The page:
Sly syndrome

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Sly syndrome
Synonymsβ-glucuronidase deficiency, β-glucuronidase deficiency mucopolysaccharidosis,
Autorecessive.svg
Sly syndrome has an autosomal recessive pattern of inheritance
SpecialtyEndocrinology Edit this on Wikidata

Sly syndrome, also called mucopolysaccharidosis type VII (MPS 7), is an autosomal recessive lysosomal storage disease characterized by a deficiency of the enzyme β-glucuronidase, a lysosomal enzyme. Sly syndrome belongs to a group of disorders known as mucopolysaccharidoses, which are lysosomal storage diseases. In Sly syndrome, the deficiency in β-glucuronidase leads to the accumulation of certain complex carbohydrates (mucopolysaccharides) in many tissues and organs of the body.

It was named after its discoverer William S. Sly, an American biochemist who has spent nearly his entire academic career at Saint Louis University.[1][2]

Signs and symptoms[edit]

The symptoms of Sly syndrome are similar to those of Hurler syndrome (MPS I). The symptoms include:

  • in the head, neck, and face: coarse (Hurler-like) facies and macrocephaly, frontal prominence, premature closure of sagittal lambdoid sutures, and J-shaped sella turcica
  • in the eyes: corneal opacity and iris coloboma
  • in the nose: anteverted nostrils and a depressed nostril bridge
  • in the mouth and oral areas: prominent alveolar processes and cleft palate
  • in the thorax: usually pectus carinatum or exacavatum and oar-shaped ribs; also a protruding abdomen and inguinal or umbilical hernia
  • in the extremities: talipes, an underdeveloped ilium, aseptic necrosis of femoral head, and shortness of tubular bones occurs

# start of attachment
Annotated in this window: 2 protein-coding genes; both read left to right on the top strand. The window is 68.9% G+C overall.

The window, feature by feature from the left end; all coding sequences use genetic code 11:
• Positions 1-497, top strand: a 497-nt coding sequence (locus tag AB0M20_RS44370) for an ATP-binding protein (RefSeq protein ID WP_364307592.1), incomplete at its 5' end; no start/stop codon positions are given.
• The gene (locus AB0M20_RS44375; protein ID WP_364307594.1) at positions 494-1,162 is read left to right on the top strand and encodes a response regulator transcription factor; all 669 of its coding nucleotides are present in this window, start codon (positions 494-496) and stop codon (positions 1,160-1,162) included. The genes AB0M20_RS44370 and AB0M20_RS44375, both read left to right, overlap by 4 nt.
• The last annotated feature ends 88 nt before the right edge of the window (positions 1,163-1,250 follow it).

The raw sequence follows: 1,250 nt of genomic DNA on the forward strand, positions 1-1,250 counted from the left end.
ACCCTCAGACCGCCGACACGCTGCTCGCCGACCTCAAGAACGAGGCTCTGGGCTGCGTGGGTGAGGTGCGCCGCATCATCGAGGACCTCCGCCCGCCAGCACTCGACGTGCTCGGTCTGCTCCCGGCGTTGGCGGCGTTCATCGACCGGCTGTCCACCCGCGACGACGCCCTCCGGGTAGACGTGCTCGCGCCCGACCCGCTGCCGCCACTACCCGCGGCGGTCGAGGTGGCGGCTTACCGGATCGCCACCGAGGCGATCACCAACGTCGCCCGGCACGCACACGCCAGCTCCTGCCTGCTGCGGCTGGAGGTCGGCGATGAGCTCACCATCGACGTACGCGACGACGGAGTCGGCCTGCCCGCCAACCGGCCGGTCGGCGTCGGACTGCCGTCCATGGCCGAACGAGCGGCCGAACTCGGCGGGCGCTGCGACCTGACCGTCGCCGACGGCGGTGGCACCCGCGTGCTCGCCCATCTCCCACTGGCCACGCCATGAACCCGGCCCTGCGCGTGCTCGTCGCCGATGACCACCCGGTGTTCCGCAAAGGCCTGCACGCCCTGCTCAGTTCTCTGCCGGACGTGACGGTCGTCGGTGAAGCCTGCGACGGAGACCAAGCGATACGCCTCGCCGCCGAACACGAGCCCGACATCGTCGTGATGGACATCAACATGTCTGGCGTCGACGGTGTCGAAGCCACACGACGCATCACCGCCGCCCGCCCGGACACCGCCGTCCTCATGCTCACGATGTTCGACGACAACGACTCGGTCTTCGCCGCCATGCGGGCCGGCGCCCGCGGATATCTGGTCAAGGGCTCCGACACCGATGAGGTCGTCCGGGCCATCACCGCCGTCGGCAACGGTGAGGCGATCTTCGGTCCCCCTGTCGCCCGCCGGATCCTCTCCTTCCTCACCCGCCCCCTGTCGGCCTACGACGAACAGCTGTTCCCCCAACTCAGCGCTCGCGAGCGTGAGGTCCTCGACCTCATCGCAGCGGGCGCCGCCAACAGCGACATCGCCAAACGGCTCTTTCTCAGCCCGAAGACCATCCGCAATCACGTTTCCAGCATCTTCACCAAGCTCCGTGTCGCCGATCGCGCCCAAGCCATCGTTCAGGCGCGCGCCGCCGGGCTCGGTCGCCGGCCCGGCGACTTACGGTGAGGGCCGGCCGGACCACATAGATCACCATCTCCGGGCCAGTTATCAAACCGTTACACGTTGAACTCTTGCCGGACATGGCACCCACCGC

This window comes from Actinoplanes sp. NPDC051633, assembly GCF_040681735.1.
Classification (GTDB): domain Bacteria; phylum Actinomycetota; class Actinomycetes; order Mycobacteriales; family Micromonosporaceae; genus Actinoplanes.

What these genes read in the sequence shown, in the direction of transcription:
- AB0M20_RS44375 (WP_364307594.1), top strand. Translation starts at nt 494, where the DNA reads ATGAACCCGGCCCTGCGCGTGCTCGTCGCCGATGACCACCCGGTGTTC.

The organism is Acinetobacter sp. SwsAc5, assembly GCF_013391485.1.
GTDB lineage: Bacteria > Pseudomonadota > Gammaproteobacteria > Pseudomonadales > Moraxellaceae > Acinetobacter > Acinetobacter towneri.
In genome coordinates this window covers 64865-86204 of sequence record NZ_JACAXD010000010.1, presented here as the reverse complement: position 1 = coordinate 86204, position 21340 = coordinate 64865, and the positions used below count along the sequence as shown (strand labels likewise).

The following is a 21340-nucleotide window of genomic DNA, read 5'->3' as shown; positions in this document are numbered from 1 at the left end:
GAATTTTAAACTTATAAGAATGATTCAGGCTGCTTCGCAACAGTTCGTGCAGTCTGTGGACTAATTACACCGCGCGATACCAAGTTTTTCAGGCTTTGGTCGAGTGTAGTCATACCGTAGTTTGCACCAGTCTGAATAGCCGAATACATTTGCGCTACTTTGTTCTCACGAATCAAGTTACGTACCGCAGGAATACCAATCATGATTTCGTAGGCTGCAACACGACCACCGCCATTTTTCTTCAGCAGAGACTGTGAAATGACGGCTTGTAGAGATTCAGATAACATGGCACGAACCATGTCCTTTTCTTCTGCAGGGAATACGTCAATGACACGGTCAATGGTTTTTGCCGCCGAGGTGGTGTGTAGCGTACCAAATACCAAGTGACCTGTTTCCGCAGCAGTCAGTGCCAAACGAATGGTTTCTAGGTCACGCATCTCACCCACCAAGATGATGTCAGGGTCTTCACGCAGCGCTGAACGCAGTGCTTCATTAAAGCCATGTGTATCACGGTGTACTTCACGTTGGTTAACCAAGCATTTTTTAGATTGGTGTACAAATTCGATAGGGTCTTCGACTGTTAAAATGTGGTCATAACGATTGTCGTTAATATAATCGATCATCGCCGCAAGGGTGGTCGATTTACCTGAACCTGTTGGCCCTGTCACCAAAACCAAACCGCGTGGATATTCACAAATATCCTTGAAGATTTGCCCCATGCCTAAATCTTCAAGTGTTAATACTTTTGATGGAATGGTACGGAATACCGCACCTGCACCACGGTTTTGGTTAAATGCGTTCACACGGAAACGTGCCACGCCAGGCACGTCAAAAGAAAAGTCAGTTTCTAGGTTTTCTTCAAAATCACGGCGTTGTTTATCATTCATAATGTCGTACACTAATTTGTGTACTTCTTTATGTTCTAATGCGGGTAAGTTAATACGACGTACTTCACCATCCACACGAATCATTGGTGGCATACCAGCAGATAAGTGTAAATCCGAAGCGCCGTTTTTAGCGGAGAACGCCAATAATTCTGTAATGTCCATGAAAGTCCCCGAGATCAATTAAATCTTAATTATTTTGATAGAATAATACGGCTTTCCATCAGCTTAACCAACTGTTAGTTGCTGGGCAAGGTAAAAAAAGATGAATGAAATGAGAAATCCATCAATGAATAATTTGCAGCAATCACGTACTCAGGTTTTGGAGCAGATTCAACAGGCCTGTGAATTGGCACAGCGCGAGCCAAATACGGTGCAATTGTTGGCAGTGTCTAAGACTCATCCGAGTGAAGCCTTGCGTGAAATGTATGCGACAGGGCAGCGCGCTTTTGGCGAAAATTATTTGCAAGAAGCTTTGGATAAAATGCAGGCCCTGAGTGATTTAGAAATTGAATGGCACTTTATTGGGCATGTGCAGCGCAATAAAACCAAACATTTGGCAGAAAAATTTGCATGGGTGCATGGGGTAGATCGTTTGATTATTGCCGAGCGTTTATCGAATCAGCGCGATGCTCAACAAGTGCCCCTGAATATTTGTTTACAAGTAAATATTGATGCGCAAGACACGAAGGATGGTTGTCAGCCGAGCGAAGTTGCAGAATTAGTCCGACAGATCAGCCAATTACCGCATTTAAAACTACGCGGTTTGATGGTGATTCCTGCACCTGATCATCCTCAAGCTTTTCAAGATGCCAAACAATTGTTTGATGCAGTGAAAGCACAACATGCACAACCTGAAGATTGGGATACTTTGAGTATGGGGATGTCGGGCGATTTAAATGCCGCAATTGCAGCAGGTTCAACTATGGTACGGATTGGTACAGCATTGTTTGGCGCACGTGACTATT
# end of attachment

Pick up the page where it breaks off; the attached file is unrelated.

• in the spine: kyphosis or scoliosis and hook-like deformities in thoracic and lumbar vertebrae
  • in the bones: dysostosis multiplex

In addition recurrent pulmonary infections occur. Hepatomegaly occurs in the gastrointestinal system. Splenomegaly occurs in the hematopoietic system. Inborn mucopolysaccharide metabolic disorders due to β-glucuronidase deficiency with granular inclusions in granulocytes occurs in the biochemical and metabolic systems. Growth and motor skills are affected, and mental retardation also occurs.

Genetics[edit]

The defective gene responsible for Sly syndrome is located on chromosome 7.[3]

Diagnosis[edit]

Management[edit]

Vestronidase alfa-vjbk (Mepsevii) is the only drug approved by U.S. Food and Drug Administration for the treatment of pediatric and adult patients.

Prevalence[edit]

MPS type VII occurs in less than 1 in 250,000 births.[4]

References[edit]

  1. ^ "slu.edu". Archived from the original on 2007-09-11. Retrieved 2007-12-31.
  2. ^ Sly WS, Quinton BA, McAlister WH, Rimoin DL (1973). "Beta glucuronidase deficiency: report of clinical, radiologic, and biochemical features of a new mucopolysaccharidosis". J. Pediatr. 82 (2): 249–57. doi:10.1016/S0022-3476(73)80162-3. PMID 4265197.
  3. ^ Allanson, JE; Gemmill, RM; Hecht, BK; Johnsen, S; Wenger, DA (1988). "Deletion mapping of the beta-glucuronidase gene". American Journal of Medical Genetics. 29 (3): 517–522. doi:10.1002/ajmg.1320290307. PMID 3376995.
  4. ^ National Institute of Neurological Disorders and Stroke > Mucopolysaccharidoses Fact Sheet Last updated May 06, 2010

External links[edit]

Classification
External resources